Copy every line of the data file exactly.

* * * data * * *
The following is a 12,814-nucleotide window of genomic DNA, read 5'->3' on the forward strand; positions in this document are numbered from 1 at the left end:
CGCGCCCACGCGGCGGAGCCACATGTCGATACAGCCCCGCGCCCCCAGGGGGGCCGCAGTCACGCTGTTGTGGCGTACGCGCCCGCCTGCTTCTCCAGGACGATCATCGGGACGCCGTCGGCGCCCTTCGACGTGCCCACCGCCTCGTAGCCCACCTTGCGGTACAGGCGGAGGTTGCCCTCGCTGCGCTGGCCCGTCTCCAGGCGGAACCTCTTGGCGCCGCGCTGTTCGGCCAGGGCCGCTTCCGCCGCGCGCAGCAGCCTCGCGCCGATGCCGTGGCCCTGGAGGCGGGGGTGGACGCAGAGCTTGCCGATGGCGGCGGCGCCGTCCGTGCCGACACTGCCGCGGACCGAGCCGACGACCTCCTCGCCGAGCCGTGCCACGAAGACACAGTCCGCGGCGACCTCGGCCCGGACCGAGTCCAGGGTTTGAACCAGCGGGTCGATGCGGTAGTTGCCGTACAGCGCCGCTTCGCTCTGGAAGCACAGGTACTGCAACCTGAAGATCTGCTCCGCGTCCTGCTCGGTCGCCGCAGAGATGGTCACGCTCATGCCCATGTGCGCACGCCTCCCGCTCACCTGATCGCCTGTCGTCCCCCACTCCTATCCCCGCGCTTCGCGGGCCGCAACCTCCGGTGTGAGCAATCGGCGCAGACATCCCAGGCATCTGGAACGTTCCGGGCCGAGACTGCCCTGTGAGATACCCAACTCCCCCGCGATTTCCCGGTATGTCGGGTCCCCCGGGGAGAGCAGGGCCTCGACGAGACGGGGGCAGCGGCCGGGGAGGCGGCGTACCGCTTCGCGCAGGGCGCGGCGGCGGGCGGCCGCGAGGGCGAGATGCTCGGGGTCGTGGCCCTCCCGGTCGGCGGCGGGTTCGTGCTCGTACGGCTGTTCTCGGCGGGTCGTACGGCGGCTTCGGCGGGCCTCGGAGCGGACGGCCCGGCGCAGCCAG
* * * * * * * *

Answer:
The following is a 12,814-nucleotide window of genomic DNA, read 5'->3' on the forward strand; positions in this document are numbered from 1 at the left end:
CGCGCCCACGCGGCGGAGCCACATGTCGATACAGCCCCGCGCCCCCAGGGGGGCCGCAGTCACGCTGTTGTGGCGTACGCGCCCGCCTGCTTCTCCAGGACGATCATCGGGACGCCGTCGGCGCCCTTCGACGTGCCCACCGCCTCGTAGCCCACCTTGCGGTACAGGCGGAGGTTGCCCTCGCTGCGCTGGCCCGTCTCCAGGCGGAACCTCTTGGCGCCGCGCTGTTCGGCCAGGGCCGCTTCCGCCGCGCGCAGCAGCCTCGCGCCGATGCCGTGGCCCTGGAGGCGGGGGTGGACGCAGAGCTTGCCGATGGCGGCGGCGCCGTCCGTGCCGACACTGCCGCGGACCGAGCCGACGACCTCCTCGCCGAGCCGTGCCACGAAGACACAGTCCGCGGCGACCTCGGCCCGGACCGAGTCCAGGGTTTGAACCAGCGGGTCGATGCGGTAGTTGCCGTACAGCGCCGCTTCGCTCTGGAAGCACAGGTACTGCAACCTGAAGATCTGCTCCGCGTCCTGCTCGGTCGCCGCAGAGATGGTCACGCTCATGCCCATGTGCGCACGCCTCCCGCTCACCTGATCGCCTGTCGTCCCCCACTCCTATCCCCGCGCTTCGCGGGCCGCAACCTCCGGTGTGAGCAATCGGCGCAGACATCCCAGGCATCTGGAACGTTCCGGGCCGAGACTGCCCTGTGAGATACCCAACTCCCCCGCGATTTCCCGGTATGTCGGGTCCCCCGGGGAGAGCAGGGCCTCGACGAGACGGGGGCAGCGGCCGGGGAGGCGGCGTACCGCTTCGCGCAGGGCGCGGCGGCGGGCGGCCGCGAGGGCGAGATGCTCGGGGTCGTGGCCCTCCCGGTCGGCGGCGGGTTCGTGCTCGTACGGCTGTTCTCGGCGGGTCGTACGGCGGCTTCGGCGGGCCTCGGAGCGGACGGCCCGGCGCAGCCAG